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Pharmaceutical companies advertise for the birth control pill an annual efficacy of 99.2% in preventing pregnancy. However, under typical use the real efficacy is only about 95%. That is, 5% of women taking the pill for a year will experience an unplanned pregnancy that year. The difference between these two rates is that the real world is not perfect: for example, a woman might get sick or forget to take the pill one day, or she might be prescribed antibiotics which interfere with hormonal metabolism. If a sexually active woman takes the pill for the four years she is in college, what is the chance that she will become pregnant at least once? (Assume that the chance of pregnancy for each year is independent).

(a) Give your answer using the theoretical efficacy of the pill. Please use 4 decimal places. Incorrect: Your answer is incorrect.

(b) Give your answer using the real efficacy of the pill. Please use 4 decimal places

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This looks like a question passed on to us stenographically, including the grammatically imperative mood in parts (a) and (b). Can you ask us a question of your own about this, as opposed to a question written by someone else, which you copied here? –  Michael Hardy Sep 11 '12 at 1:32
    
@MichaelHardy Why should it matter how she got the question if this is the question she wants help with? –  Michael Chernick Sep 11 '12 at 1:36
    
you don't have to give me the actual answer. I just need to know how to do it. –  Stephanie Sep 11 '12 at 1:39
    
@MichaelHardy: This comment of yours is a bit unexpected given this and this and, particularly, this! –  cardinal Sep 11 '12 at 2:29
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@MichaelHardy: All three links were intended; I suspect you should have no real difficulties making the connections. Cheers. :) –  cardinal Sep 11 '12 at 14:11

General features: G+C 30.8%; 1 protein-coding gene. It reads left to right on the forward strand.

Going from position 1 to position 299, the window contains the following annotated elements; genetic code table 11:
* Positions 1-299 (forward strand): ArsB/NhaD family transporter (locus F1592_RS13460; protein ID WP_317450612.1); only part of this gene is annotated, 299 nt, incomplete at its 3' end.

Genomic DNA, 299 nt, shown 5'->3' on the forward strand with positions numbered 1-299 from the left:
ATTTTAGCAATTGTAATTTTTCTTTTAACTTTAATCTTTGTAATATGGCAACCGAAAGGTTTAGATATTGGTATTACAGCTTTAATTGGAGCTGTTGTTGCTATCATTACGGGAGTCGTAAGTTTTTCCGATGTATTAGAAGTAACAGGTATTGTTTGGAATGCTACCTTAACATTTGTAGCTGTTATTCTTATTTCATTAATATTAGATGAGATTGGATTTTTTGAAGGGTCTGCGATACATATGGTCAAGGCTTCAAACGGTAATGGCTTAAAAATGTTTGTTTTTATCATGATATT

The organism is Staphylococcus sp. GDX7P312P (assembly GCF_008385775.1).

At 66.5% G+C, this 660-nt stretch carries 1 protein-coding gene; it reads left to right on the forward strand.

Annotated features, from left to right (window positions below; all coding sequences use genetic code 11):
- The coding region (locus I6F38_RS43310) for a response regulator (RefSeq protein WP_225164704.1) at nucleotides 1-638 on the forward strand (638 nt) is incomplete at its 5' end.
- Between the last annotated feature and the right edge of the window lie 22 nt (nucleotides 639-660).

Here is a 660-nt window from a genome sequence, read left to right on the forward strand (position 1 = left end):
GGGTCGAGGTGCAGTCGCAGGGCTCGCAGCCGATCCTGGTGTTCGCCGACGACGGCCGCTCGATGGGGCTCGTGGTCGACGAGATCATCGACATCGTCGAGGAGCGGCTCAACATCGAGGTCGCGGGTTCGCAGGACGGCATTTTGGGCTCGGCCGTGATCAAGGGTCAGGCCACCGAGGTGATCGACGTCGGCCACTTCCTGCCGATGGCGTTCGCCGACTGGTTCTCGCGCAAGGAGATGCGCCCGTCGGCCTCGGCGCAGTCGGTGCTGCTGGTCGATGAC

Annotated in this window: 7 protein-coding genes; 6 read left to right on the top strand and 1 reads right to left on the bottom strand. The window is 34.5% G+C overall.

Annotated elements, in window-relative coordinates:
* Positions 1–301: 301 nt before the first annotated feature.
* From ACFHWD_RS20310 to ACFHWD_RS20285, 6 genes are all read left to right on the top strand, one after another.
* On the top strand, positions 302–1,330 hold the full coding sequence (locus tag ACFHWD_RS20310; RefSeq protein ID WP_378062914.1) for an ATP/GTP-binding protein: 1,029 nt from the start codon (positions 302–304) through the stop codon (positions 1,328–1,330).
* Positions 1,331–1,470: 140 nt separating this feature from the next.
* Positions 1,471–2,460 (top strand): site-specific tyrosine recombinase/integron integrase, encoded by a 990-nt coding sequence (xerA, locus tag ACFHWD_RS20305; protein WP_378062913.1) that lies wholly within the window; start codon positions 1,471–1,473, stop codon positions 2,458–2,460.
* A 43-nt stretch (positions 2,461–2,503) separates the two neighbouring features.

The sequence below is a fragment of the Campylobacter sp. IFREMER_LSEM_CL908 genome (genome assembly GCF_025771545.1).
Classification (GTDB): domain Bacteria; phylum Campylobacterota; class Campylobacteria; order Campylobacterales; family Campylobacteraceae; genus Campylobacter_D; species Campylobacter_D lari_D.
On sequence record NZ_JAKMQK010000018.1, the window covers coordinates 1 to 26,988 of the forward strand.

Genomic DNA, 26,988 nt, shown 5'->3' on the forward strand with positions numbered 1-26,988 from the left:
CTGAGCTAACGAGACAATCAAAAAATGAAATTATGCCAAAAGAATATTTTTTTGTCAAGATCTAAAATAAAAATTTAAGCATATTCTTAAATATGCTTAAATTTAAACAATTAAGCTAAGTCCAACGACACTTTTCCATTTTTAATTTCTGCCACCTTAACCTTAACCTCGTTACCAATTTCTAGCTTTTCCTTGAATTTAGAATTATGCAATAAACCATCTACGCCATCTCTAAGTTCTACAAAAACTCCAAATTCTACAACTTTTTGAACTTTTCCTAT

1 Answer 1

(b) The probability of not getting pregnant in any particular year is $0.95$. We first find the probability of not getting pregnant for $4$ consecutive years.

In a sense we are tossing a very biased coin $4$ times, with probability of head equal to $0.95$. We want the probability of $4$ heads in a row. This is $(0.95)^4$. So the probability of not getting pregnant in the $4$ year period is $1-(0.95)^4$.

The calculator gives $(0.95)^4\approx 0.81450625$. To $4$ decimal places, we get $0.8145$. One may want to convert this to "percent" notation. That gives probability $81.45\%$ of not getting pregnant. This kind of precision is mildly, or not so mildly, ridiculous, since undoubtedly $95\%$ is only a rough approximation of the truth. Also, the $95\%$ is presumably obtained from general population data, so may not apply to a restricted subpopulation, such as college students.

Finally, the probability of getting pregnant at least once is approximately $1-0.8145$, that is, $0.1855$, or in percent, $18.55\%$.

Problem (a) is done in the same way. Just as a check on the correctness of your calculation, I get that the probability of getting pregnant in $4$ years is about $0.031618043$.

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And, presumably, having seen how to do (b), OP can now see how to do (a). –  Gerry Myerson Sep 11 '12 at 2:39

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